Boeing MQ-18 Hummingbird (A160) Unmanned Aerial Vehicle Helicopter
The Boeing Hummingbird UAV helicopter is actively being reviewed by various US defense branches.
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The A160 Hummingbird is a rotary-winged unmanned aerial vehicle that supplies the benefits of conventional UAV systems with that of modern battlefield helicopters. The Hummingbird projects a smaller target, enhanced speed, improved engine efficiency and provides capabilities beyond that of current-generation, full-sized rotary-wing systems. Additionally, as a UAV system, the Hummingbird keeps her flight crew safely away from combat and can provide pinpoint delivery of various payloads to forces in need along a front. Beyond her cargo-carrying capabilities, the Hummingbird promotes versatility and can tackle sorties involving intelligence gathering, reconnaissance and surveillance of the enemy or battlefield (in real-time), act as a mobile aerial communications relay for ground forces and provide target acquisition as needed. It is said that the Hummingbird also maintains a largely autonomous presence on the battlefield, negating much of the human interaction inherent in other UAVs, programmed to make "decisions" during its flight in finding the best avenue for completing a given objective.
The A160's origins lay in Frontier Systems, Incorporated development of their Maverick UAV, a converted form of their Robinson R22 two-seat, manned civilian helicopter product and forerunner to the A160 UAV. The Maverick achieved its first unmanned flight in 1998, just one year after the program had officially started. Internal systems developed for the Maverick UAV were later utilized in the upcoming A160. The Maverick was then acquired by the American military with at least four having served (or possibly still serving) with the US Navy in an unknown capacity.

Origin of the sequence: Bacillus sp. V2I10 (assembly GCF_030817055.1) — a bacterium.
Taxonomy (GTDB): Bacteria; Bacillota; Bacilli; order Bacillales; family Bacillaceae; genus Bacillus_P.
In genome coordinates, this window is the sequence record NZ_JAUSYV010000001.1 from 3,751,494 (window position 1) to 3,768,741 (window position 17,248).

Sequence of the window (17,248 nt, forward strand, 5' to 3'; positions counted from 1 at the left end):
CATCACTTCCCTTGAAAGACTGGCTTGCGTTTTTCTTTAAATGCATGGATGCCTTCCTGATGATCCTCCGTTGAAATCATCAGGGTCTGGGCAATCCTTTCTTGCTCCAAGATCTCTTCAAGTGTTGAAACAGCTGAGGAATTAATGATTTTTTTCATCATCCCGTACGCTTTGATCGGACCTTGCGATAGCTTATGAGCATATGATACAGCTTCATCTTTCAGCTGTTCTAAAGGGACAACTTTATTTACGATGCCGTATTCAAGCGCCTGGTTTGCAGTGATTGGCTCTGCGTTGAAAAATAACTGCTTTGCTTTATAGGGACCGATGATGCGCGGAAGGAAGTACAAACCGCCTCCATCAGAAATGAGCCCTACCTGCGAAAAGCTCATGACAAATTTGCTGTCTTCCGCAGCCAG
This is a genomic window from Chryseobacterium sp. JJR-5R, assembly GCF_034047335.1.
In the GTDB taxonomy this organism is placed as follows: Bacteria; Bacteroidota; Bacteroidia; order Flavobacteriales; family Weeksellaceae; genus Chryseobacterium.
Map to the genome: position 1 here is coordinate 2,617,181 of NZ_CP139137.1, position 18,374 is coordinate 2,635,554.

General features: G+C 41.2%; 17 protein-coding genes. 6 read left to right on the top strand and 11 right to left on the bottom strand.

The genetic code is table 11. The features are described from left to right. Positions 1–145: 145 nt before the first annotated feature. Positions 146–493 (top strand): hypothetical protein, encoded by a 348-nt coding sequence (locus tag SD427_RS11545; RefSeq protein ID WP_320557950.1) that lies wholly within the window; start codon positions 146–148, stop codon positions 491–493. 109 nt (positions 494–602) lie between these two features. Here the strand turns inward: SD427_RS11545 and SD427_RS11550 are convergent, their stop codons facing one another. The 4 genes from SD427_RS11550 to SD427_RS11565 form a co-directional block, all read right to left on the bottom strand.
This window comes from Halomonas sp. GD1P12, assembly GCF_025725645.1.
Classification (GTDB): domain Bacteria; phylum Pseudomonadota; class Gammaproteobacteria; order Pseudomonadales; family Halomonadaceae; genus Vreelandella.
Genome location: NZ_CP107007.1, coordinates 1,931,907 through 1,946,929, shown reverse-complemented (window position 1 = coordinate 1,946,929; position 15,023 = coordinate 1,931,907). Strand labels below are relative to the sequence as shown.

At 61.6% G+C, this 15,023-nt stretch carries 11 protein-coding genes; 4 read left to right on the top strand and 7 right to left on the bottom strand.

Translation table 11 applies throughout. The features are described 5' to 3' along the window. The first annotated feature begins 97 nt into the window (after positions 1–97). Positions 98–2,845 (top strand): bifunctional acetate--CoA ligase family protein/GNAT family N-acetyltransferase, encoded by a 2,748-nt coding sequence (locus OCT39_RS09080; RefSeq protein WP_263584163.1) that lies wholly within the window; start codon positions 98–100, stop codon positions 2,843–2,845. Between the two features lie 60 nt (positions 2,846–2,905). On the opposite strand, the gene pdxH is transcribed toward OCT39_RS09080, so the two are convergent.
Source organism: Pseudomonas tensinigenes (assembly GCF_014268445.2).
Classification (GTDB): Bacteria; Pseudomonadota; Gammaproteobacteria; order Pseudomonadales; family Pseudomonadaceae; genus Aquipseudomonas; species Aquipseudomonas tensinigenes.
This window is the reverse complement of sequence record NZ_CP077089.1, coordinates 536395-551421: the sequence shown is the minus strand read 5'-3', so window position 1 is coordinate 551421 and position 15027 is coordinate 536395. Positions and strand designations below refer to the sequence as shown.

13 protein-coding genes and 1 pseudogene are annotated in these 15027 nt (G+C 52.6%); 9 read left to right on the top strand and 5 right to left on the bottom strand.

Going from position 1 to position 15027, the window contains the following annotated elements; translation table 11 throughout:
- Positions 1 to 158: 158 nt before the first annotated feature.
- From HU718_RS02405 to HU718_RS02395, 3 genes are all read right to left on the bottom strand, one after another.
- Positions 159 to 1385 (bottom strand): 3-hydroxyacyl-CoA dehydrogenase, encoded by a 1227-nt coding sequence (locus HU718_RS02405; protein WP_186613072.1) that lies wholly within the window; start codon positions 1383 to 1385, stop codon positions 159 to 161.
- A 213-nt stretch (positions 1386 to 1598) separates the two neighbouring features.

First flight of the A160 was recorded in January of 2002 and early examples were fitted with an automobile-type, gasoline-fueled engine of 4-cylinder and 6-cylinder breeds tied to a three-bladed rotor assembly. In 2003, the Defense Advanced Research Projects Agency (DARPA) awarded Frontier Systems a contract worth $75 million dollars to produce and test up to four A160 prototypes. However, Boeing absorbed Frontier Systems in 2004 and, in effect, added the Hummingbird to their burgeoning UAV product line. The Hummingbird served, for a time, under the Boeing Phantom Works banner and, later, fell under Boeing's Advanced Systems, a component of Boeing's Integrated Defense Systems.
The revised and improved A160T ("T" to indicate its new turbine powerplant) began flight testing in June of 2007 and, in 2008, she set an endurance world record for a UAV in this weight class, amassing 18.7 total hours of flight time. On September 27th, 2007, one of the A160T prototypes was lost in a crash when a sensor data ceased responding with the flight computer. In March of 2010, the Hummingbird completed an evaluation for the US Marines of her cargo-carrying capabilities when delivering some 2,500lbs in two 150-nautical mile sorties between a pair of simulated Forward Operating Bases (FOB). What made this test wholly unique was that the Hummingbird operated through its preprogrammed mission settings and was more or less completely autonomous. On July 28th, 2010, another A160T prototype crashed after losing control. In August of 2010, a pair of Hummingbirds, fitted with the new "Forrester" radar system, was flight tested in Belize. The radar, also currently development, was being tested for its ability to scan through dense foliage. However, these flight tests resulted in yet another crash of an A160T and thusly ending the tropical evaluation prematurely.
Despite the setbacks, production is reported to have already begun at Boeing's Mesa, Arizona facility as of March 2010. Its formal US military designation will be "YMQ-18A" and the powerplant will be a Pratt & Whitney PW207D turboshaft engine.